Callander public access beach safe for now, but could face sale

·3 min read

A popular Callander beach access is being eyed by a developer and so Council must make a decision what the future of the property will be.

In May a report was submitted to Callander’s council regarding the Alexandra Court lake access—a .8 acre spot of lakeshore land that allows Alexandra Court residents access to the water. The report outlined that the Municipality “recently received an offer to purchase” that property from the “original developer” of the subdivision.

Ashley Bilodeau, Callander’s senior municipal director, explained that currently, the property has not been declared surplus, and as such, there are no plans to sell the land at this time. However, that could change as once “the purpose of the lake access has been established,” Callander council members will consider their options, which “could include selling the land back to the developers, or tendering the lot for sale, or requesting that staff provide cost estimates for enhancing the property as a passive park space.”

Bilodeau mentioned the town received many e-mails from residents who wanted to ensure the property remained municipally owned, to be used as lake access as always, and those messages have been heard loud and clear.

See related: WATCH: Inside the ongoing fight over a controversial fence

In the wake of the report, council is revisiting the entire issue of lake access property— “are they protected lands, or are they lands up for grabs?”—asked councillor Jordy Carr during the May 24th council meeting. “And if they are protected lands, we need to designate them as protected lands.”

“And designate them what they are for,” she said. The staff report emphasized this as well, noting the importance of “establishing a purpose for Alexandra Court Lake Access.” Is it solely for lake access? And if so, does this access have to be .8 of an acre, or could a fifteen foot strip be left and the rest sold off? Is this access for pedestrians and vehicles? Should there be parking in the area? Should the town invest some money and convert the property into a park?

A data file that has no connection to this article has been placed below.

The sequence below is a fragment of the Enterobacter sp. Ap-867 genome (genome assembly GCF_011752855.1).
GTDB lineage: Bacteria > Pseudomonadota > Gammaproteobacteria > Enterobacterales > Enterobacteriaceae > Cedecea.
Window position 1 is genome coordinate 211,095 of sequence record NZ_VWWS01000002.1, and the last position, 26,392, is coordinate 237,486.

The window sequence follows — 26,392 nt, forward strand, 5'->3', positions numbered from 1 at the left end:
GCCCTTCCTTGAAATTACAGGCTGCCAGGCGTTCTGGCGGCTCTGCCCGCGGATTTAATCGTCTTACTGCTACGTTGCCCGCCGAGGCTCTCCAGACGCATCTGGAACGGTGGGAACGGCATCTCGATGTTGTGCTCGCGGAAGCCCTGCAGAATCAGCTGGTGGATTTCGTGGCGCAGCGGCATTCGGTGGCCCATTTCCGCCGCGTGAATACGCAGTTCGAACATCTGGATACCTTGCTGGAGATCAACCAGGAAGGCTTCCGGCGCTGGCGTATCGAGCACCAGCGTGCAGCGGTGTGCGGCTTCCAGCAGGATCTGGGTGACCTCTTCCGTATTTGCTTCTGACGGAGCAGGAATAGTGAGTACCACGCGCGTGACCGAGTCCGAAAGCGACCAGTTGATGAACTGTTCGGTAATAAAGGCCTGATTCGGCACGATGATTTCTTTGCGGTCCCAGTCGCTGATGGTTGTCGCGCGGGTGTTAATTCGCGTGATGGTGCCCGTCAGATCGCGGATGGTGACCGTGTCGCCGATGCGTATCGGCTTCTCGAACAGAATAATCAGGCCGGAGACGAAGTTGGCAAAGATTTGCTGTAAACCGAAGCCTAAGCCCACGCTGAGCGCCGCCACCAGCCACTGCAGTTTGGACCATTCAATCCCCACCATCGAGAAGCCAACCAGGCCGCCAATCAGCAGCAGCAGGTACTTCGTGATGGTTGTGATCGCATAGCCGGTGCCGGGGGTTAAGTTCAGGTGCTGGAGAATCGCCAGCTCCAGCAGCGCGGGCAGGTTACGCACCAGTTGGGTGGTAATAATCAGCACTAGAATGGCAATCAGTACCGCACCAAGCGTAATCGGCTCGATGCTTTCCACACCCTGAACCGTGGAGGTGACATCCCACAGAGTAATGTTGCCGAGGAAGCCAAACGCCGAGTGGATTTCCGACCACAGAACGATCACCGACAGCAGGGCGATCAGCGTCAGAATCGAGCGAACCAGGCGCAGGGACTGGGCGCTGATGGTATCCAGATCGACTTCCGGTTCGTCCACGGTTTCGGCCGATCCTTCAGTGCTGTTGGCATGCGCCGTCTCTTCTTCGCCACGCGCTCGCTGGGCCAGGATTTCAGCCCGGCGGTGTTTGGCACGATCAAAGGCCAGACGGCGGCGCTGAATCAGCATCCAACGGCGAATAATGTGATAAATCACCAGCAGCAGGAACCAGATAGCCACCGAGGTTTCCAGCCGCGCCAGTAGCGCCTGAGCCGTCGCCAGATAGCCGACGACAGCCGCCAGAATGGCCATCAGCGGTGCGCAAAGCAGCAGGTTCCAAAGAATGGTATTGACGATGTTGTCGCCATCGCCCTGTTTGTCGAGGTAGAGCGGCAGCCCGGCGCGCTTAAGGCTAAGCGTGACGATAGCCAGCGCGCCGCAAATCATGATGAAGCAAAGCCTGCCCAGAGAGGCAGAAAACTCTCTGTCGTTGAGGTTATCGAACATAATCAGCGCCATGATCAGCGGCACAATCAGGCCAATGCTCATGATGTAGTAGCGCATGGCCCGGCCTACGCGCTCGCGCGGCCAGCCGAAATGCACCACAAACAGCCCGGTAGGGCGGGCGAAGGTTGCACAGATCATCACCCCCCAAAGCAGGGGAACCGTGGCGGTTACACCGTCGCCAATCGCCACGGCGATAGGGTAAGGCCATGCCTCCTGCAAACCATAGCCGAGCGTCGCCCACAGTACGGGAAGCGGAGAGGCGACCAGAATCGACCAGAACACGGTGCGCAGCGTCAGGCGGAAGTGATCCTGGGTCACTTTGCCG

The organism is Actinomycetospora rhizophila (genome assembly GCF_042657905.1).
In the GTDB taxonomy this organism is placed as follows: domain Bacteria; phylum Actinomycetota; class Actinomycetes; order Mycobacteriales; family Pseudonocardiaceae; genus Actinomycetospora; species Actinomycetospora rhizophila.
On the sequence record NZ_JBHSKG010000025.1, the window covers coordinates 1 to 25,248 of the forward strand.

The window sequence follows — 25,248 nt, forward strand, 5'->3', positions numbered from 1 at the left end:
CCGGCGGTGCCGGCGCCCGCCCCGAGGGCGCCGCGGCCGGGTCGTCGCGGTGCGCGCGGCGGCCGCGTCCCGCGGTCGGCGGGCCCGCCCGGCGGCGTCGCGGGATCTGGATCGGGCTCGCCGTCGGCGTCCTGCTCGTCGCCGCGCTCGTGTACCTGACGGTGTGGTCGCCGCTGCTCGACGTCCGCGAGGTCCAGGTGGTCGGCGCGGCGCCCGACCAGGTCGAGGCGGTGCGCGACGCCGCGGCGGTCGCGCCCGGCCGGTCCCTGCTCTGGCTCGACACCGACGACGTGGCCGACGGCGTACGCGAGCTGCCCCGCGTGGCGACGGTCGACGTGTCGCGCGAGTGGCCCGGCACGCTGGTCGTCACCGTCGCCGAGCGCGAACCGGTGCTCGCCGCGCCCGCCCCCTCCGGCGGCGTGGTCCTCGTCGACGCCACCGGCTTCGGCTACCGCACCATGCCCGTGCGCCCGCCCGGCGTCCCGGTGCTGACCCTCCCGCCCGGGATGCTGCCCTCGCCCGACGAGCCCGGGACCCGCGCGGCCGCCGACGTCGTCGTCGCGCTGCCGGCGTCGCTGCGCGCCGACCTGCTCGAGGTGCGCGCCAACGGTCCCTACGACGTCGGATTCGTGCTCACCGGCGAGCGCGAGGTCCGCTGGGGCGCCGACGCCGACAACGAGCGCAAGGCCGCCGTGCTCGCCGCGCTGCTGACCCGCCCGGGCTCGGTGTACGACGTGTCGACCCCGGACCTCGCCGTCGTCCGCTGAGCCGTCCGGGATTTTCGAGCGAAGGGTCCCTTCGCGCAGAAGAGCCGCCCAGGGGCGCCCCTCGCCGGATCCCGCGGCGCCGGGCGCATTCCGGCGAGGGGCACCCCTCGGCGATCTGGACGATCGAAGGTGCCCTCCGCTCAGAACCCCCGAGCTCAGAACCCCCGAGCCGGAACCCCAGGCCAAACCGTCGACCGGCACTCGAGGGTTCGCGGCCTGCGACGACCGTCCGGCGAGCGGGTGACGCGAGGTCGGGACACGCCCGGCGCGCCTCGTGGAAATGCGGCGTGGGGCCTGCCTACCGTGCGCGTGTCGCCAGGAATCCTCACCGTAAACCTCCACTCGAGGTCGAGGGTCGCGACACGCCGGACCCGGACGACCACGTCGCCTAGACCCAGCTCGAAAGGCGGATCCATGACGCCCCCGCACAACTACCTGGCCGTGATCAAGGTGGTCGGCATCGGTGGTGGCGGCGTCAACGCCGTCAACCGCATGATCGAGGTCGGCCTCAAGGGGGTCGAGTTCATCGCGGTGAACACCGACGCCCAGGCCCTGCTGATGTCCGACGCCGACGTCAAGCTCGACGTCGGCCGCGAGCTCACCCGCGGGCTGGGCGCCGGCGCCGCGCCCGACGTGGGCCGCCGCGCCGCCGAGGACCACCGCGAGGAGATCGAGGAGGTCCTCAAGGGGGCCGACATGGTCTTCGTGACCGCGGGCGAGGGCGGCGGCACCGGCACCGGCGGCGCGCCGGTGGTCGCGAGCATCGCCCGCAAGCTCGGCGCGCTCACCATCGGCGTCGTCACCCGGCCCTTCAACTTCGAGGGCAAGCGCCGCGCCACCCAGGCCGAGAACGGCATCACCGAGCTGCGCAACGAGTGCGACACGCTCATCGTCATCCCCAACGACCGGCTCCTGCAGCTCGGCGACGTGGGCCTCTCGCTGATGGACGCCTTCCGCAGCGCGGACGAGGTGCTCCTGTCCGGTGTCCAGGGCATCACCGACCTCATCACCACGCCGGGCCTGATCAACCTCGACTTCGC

These questions remain unanswered and have been floating around since 2018. At that time, council requested that staff draw up a report to answer those questions, but the project must have been placed on the back burner by former staff, because it never materialized at council. Now, Bilodeau is working on the project, putting together a report for council’s consideration outlining all possible purposes for that land.

“We need to decide what they are for,” Carr reiterated, speaking of lake access properties, “and how we are going to use them.”

Councillor Daryl Vaillancourt wanted to clarify “that any land within the community can be re-zoned at any time,” and if a decision is made regarding that land by this council, a future council could reverse that decision. However, at this time, “nothing will happen on that particular parcel that we’ve been hearing about—Alexandra Court.”

He mentioned the many messages council received and reassured residents that for now, council is maintaining the status quo, “nothing will happen” to the property “until we get this report,” which is expected to arrive by late summer.

David Briggs is a Local Journalism Initiative reporter who works out of BayToday, a publication of Village Media. The Local Journalism Initiative is funded by the Government of Canada.

David Briggs, Local Journalism Initiative Reporter, BayToday.ca

Our goal is to create a safe and engaging place for users to connect over interests and passions. In order to improve our community experience, we are temporarily suspending article commenting